|KGO Talk Show Host Bernie Ward Indicted on Child Porn Charges
Associated Press, carried in San Jose Mercury News
December 6, 2007
SAN FRANCISCO - Popular radio talk show host and former Catholic priest Bernie Ward surrendered to authorities Thursday, after being indicted on federal child pornography charges.
Ward, 56, hosts a nightly news talk program on KGO-AM 810, as well as the religion program "Godtalk" on Sundays. The specifics of the indictment remain under seal, but KGO's Web site says Ward was indicted on two counts of using the Internet to obtain child pornography.
Ward's lawyer told KGO the alleged pornography involves research Ward did more than four years ago for a book.
"He was doing research," said Jeanette Boudreau, Ward's business lawyer. "For him to be charged this way for what probably amounts to a technical violation of the law is a tragedy."
Calls to Ward's attorney, Doron Weinberg, and the U.S. Attorney's Office in San Francisco, weren't returned.
"We were pretty surprised about this," said KGO's Operations Director Jack Swanson. "I can't say anything else."
Ward was released on his own recognizance Thursday, said Stephanie Salter, Ward's friend and a former columnist for the San Francisco Chronicle. Salter has collaborated with Ward on investigative stories and is godmother to one of his children.
"I know Bernie as a dad, a talk-show guy and an investigative reporter," says Salter, now a columnist for a paper in Terre Haute, Ind. "This is utterly inconsistent with those three facets of Bernie. It doesn't jibe with what I know."
Ward is a frequent voice offering commentary on politics on various national cable network news programs. He produced an award-winning series that explored allegations of financial and sexual misconduct in the Archdiocese of San Francisco, according to the KGO Web site.
Ward, a San Francisco resident known for being a liberal firebrand, is married with four children. He left the priesthood more than two decades ago, said his friend Susan Prather, the executive director of Fresh Start, a Walnut Creek-based service organization for the homeless.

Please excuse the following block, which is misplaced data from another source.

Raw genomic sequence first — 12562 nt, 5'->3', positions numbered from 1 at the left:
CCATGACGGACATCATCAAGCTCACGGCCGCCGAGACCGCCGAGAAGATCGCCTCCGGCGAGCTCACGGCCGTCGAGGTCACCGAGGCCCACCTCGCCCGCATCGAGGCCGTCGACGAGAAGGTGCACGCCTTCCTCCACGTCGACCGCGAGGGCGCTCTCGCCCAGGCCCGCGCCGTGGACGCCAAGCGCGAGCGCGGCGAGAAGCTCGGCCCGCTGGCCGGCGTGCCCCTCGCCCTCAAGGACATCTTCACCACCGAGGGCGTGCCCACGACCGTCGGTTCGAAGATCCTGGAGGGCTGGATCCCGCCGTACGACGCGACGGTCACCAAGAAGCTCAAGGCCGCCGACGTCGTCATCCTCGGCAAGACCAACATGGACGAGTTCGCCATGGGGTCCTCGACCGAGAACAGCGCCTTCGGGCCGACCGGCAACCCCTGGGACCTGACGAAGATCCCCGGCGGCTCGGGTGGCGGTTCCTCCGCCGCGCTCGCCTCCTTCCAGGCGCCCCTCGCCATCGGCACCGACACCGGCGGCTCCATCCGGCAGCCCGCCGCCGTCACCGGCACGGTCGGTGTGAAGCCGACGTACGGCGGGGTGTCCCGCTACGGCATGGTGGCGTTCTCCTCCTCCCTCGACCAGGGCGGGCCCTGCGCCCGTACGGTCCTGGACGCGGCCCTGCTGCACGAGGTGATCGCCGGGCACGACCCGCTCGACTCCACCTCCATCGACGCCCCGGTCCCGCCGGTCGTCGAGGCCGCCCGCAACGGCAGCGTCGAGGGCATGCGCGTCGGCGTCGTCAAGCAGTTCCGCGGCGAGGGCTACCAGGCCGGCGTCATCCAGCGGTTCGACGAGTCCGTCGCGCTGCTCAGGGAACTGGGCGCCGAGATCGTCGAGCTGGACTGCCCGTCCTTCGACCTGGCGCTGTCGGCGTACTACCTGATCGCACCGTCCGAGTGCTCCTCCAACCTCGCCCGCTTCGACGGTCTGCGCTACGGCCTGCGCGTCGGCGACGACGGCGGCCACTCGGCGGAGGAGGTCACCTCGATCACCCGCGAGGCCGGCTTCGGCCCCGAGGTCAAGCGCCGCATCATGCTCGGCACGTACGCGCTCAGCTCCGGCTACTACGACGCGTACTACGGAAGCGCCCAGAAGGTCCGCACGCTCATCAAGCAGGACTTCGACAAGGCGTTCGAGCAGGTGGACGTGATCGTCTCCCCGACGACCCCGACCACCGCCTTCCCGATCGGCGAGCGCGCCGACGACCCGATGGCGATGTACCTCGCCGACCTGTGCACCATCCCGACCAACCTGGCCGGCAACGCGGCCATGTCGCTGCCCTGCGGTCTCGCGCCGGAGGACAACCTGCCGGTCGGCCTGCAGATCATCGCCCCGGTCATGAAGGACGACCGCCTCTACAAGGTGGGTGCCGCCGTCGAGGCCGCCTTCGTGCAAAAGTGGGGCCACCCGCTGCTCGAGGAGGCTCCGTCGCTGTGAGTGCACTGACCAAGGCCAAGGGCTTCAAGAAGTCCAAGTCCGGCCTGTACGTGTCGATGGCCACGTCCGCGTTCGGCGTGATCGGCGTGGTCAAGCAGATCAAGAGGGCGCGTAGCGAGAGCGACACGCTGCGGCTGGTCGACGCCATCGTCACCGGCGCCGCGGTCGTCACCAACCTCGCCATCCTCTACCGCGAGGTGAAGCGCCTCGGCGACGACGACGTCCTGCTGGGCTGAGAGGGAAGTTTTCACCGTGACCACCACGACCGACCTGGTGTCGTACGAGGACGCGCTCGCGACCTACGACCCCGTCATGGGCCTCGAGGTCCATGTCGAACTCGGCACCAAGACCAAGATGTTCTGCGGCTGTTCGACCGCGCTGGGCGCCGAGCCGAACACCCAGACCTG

"People need to remember the good things he's done in the community," Prather said. "He's a good man. I think he made a tragic mistake and I pray he'll be exonerated. He was doing research and didn't do anything wrong."
Prather said Ward helped raise more than $1 million for Fresh Start and three other charities over the years, as well as helping to keep a medical clinic in Richmond open.
Word of Ward's arrest also caught many by surprise in the South Bay, where Ward has a large following. In 2005, Ward - who once taught at the Bellarmine College Preparatory - served as master of ceremonies for a fundraiser for Sacred Heart Nativity School.
Poncho Guevara, the executive director of Sacred Heart Community Service in San Jose, called Ward's arrest "devastating, because many people may question his other activities and work."
Though the details remain under seal, federal law stipulates that possessing any kind of child pornography is illegal, whatever the reason. Congress has gone a step further, making it a federal crime to advertise, promote or distribute material, even if it only purports to show child pornography. The U.S. Supreme Court is currently considering a challenge to the law.
Salter said she and Ward spoke more than a year ago about his idea for a book centered on hypocrisy in America, and "people pretending to be family values people when they're not."
"Psychiatric researchers can't even get to this stuff to treat people without breaking the law," she said.
On the KGO Web site, Swanson wrote that "We were just recently made aware of these serious charges and are surprised and concerned by their nature. As the matter is currently pending in federal court, we will have no additional comment at this time. Thursday, a substitute host will take over Ward's radio shows, broadcasted 10 p.m.-1 a.m., Monday-Friday and Sunday's morning Godtalk broadcast."
Any original material on these pages is copyright © BishopAccountability.org 2004. Reproduce freely with attribution.